Date of Award

Summer 8-2015

Degree Type


Degree Name

Doctor of Philosophy (PhD)



Committee Chair

Brad Dufrene

Committee Chair Department


Committee Member 2

Keith Radley

Committee Member 2 Department


Committee Member 3

Daniel Tingstrom

Committee Member 3 Department


Committee Member 4

Evan Dart

Committee Member 4 Department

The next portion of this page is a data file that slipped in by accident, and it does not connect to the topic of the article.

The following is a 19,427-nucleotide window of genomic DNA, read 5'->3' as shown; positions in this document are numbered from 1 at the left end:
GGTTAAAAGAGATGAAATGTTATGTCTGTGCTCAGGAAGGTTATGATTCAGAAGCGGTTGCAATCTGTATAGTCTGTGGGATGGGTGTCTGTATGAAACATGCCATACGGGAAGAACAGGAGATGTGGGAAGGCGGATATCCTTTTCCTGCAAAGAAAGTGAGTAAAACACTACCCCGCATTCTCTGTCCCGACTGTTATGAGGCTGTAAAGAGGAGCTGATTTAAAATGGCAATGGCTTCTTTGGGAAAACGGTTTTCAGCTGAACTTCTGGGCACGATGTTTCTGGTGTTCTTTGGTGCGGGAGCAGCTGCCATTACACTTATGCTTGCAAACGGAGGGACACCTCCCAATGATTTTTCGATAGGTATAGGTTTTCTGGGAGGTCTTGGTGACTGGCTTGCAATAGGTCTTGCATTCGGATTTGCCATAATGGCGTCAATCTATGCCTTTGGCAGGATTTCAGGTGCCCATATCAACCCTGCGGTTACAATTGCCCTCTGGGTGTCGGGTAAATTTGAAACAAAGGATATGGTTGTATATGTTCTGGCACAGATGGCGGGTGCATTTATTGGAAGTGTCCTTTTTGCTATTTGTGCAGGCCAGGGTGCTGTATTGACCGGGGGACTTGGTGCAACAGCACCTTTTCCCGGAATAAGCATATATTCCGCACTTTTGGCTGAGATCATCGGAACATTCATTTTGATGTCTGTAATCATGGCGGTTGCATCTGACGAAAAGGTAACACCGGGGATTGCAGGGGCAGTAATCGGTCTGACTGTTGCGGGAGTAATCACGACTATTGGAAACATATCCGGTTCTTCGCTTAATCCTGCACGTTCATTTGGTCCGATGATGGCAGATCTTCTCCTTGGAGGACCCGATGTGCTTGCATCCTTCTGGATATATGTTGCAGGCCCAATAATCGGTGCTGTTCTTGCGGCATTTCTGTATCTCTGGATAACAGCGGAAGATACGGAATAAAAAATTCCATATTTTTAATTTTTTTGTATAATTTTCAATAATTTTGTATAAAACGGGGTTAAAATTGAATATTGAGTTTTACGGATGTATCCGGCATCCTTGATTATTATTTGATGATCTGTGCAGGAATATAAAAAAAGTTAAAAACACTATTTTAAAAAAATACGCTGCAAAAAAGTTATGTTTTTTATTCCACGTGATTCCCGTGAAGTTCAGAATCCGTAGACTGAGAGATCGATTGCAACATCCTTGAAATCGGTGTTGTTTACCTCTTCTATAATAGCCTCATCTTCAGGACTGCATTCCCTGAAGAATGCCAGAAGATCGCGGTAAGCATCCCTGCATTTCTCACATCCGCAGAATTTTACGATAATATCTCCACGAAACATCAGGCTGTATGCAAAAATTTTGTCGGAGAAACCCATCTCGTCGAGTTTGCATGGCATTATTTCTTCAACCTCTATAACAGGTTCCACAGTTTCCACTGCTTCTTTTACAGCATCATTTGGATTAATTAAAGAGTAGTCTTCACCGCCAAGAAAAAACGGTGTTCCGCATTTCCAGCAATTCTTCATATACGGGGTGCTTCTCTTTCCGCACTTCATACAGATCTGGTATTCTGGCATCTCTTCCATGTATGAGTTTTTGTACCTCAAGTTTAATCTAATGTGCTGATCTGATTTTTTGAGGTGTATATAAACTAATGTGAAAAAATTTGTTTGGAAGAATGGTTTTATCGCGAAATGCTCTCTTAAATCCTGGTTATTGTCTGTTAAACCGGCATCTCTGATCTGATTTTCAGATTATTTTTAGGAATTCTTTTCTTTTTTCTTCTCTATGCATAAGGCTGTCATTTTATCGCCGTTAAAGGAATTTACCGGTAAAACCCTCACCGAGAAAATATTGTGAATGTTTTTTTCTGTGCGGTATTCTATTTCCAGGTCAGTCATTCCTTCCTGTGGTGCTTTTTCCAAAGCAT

Praise has been shown to be an effective intervention for decreasing problem behaviors in the classroom when there is a hypothesized attention function. Unfortunately, studies have shown that teachers generally provide low rates of praise even after didactic instruction. Praise training consisting of didactic and direct training have been used to increase praise rates but few studies have examined the individual components within praise training to determine if didactic training is necessary. Additionally, while some studies have examined the maintenance of praise rate following praise training, few studies have focused on the generalization of praise towards other students. This study replicated and extended upon Dufrene et al. (2012) and Dufrene et al. (2014), by testing the efficacy of a direct teacher training procedure to increase praise while evaluating maintenance and generalization of praise. Four elementary school students and their teachers participated in the study due to referrals for problem behavior within the classroom with a hypothesized attention function. All teachers were trained to increase BSP through the use of a bug-in-the-ear radio. Praise directed towards the target student as well as other students in the classroom were recorded along with occurrence of problem behavior by the target student. Teachers who did not demonstrate maintenance and/or generalization were provided additional training. Results of this study showed that direct training resulted in increase in praise towards all target students but maintenance was not stable following withdrawal for all teachers. Of the four teachers, only one generalized praise towards other students. Additional training was required for three of the four teachers to generalize praise, which maintained during follow-up.